Military Law

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Questions about Military Landlord

Military landlords face a diverse group of rules and regulations when renting or leasing to military servicemen/women. There are laws which provide relief to service people from a lease contract when called to duty. Landlords need to be aware of the laws and how they pertain to lease agreements. These laws tend to bring about questions much like the ones listed below which have been answered by Experts.

Can a landlord keep a security deposit if I gave them 30 days notice but didn't show them my military papers?

In order to be protected by the SCRA, you need to comply with the terms which are very specific in nature. It doesn't matter what agreement that you may have with your landlord, in order for the SCRA to apply, you must give proper notice with an attached copy of your orders. Without these two things, you will probably have to oblige your landlord's wishes. Visit the website of the Department of Justice, Civil Rights Division. Maybe you can find a resolution through this office.

Will a landlord's lease trump SCRA? I allowed the tenants to write in their own military clause since I was not familiar with SCRA. It turns out that it's written more in their favor than if I put SCRA in it.

The Soldiers and Sailors Civil Relief Act (SSCRA) is a federal law which means it will govern over any state law or lease. However, if you and your tenant chose to agree on a less imposing lease agreement, the lease will override SSCRA. To protect your interests in the future, you can place a clause in your lease agreement stating that SSCRA will trump issues pertaining to PCS orders.

If a military couple gives the landlord 60 days notice and a copy of orders, are they required to pay rent on the rental home until someone rents it?

If the tenants have given a 60 day notice with the copy of their orders, they have no further requirement to the landlord. Once they the rent due and pay for one additional month, they are within their legal rights. The landlord can try to take the couple to court and sue for more, but more than likely, the judge will rule in the favor of the couple. To learn more about this topic, you can read here: Section 535 is the part that pertains to this question.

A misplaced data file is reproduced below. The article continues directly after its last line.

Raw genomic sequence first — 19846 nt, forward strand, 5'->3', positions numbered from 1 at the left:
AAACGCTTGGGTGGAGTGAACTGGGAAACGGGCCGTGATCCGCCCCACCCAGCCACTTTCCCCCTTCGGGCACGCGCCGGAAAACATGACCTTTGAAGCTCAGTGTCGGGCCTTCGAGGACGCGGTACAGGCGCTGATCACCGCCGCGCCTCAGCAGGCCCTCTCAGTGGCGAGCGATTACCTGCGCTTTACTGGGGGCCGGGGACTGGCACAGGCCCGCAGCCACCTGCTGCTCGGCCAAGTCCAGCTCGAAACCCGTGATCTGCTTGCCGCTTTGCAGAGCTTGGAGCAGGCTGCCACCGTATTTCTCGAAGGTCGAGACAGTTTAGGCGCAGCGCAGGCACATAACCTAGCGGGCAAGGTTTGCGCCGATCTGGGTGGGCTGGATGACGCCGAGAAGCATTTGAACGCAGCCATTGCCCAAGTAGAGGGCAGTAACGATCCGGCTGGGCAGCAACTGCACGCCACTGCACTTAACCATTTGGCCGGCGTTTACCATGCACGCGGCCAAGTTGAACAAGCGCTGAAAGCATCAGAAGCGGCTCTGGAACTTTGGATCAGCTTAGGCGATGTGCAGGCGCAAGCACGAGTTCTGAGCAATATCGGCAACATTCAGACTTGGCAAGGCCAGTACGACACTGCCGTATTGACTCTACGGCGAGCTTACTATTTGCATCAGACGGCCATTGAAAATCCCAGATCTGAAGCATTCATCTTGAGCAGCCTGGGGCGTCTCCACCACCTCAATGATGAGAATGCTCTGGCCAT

Can a landlord keep a deposit if a soldier breaks the lease due to TDY military orders?

If military orders are the reason for you breaking a lease, your landlord would need to return your deposit. You can speak with your landlord explaining that he/she cannot keep your deposit because you have orders from the military. If you cannot reach an agreement with your landlord, speak with your local JAG. They will usually send a letter to the landlord advising them that the deposit cannot be withheld.

Can a landlord refuse to acknowledge the termination of a lease and try to continue charging a tenant?

You need to provide at least a 30 day notice that you will be moving due to military orders. You can either hand the letter to your landlord or mail it, return receipt requested. After your landlord receives notice, you are required to pay the current rent and the rent for one more month. If you have done everything required on your end, the landlord should acknowledge the termination of the lease. If the landlord attempts to overcharge or retain money that rightfully belongs to you, you may need to take them to small claims court.

Many landlords are unaware of laws which pertain to military service people and their lease agreements. It is important to understand the laws for your state and how they may affect you in the future. When you have doubts about landlord rights, it's always best to speak with an Expert in Military Law who can offer legal insight to your individual situation.
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